Photograph used via Creative Commons license, courtesy Tulane University.
This past Fall, I left the “safety” of the housing projects to go away to college. I am a freshman at California State University Northridge. I grew up in the Ramona Gardens housing projects in East Los Angeles and even though the projects can be a tough place to grow up, it’s a community where everybody knows each other and feels almost like family. So leaving the projects was kinda hard. Even though Cal State Northridge isn’t that far away from home, it’s 30 miles or two hours on the Metro bus, it’s a whole other world.
When I first got accepted and received my dorm assignment I was so excited because it was something I had been working hard towards for a really long time. I couldn’t believe it was actually happening. At first I was really excited to leave. I was looking forward to having my own bed, meeting new people and making new friends. Going to college seemed like it would be all fun and games but when it came down to it, it was way more complicated than I had imagined. I left for college thinking that all I needed to do was go to my classes, do my work and have fun just like in high school. But, it was a little more complicated than that.
The campus where I am at is huge and it’s very easy for a freshman to get lost physically, academically, personally, and emotionally. I had mixed emotions when I arrived—I was excited, scared, happy and sad. Because I’m living on campus, I had to leave my family and friends behind and was afraid people at home would forget me. Even though my parents were happy for me to have the opportunity to go to college, they didn’t always know what to do to support me in this new part of my life. No one in my family ever went to college so I had no one to guide me through this process. I would get lost looking for my classes. After taking my first test, I realized I was gonna have to read and study a lot more than I did in high school or else I was gonna fail out of school. Luckily, my college offers a freshman seminar class where they guide and inform you about events and programs being offered plus I get support from my mentor and professor. And there a lot of other types of support on campus when you need it, too.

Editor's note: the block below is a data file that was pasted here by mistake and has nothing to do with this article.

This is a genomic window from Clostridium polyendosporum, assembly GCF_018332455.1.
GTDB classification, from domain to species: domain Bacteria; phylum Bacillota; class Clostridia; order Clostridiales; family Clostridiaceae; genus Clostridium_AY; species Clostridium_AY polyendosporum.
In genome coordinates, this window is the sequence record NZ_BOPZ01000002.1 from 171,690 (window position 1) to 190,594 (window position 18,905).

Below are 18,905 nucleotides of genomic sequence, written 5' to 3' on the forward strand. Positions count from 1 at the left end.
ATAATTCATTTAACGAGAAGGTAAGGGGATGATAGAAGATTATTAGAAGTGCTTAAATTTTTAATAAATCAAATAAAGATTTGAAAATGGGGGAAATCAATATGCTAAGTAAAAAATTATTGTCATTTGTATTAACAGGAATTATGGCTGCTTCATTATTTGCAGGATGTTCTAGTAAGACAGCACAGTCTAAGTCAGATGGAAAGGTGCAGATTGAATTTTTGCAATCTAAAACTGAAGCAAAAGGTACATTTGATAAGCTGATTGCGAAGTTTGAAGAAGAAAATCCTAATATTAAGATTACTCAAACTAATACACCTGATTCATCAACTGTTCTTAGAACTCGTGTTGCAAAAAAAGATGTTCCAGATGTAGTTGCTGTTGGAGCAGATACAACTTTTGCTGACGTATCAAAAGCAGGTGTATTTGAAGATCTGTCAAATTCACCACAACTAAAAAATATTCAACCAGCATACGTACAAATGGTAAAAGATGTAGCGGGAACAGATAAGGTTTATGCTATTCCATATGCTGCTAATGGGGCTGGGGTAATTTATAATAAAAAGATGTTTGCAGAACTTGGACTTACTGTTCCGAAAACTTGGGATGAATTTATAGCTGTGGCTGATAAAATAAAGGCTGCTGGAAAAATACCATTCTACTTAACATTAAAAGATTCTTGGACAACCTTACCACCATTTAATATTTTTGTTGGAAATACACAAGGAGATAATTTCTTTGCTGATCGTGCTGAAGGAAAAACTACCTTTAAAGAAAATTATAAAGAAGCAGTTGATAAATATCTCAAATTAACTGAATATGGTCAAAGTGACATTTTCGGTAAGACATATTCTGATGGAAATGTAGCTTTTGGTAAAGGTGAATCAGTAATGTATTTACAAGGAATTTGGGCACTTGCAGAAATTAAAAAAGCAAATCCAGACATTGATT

I thought that getting away from my family was going to be a big bonus but it turned out to feel different. I missed them so much every day, it made me appreciate all the little things about home, like fighting with my four brothers. I felt real lonely but I knew I had to be strong for my mom and all my brothers because they will need my help to make it to college, too.
I also try to remember that I moved away for a better future. I’m still not sure what I want to major in but I know I want to get a degree that will allow me to go back and help my community. So, in addition to the general education classes, I’m taking classes that are interesting to me and I’m hoping to figure out my major by sophomore year.
And of course, college brings some fun experiences, too. Like the fact that there is a swimming pool in our dorm complex and a party I am looking forward to this Friday. I also made some new friends. I have three roommates who are all super cool and I made two friends in my English class and we are already planning to study together. Oh, and I decorated my dorm room, too.
At first, being completely on my own for the first time took a toll on my happiness and my inner self but I kept reminding myself that this is good for me and it’ll help me grow as a person to be able to succeed in what I want to do with my life. Now I know that difficulties are part of the process and I just have to face them one day at a time because the next day will bring many positive things.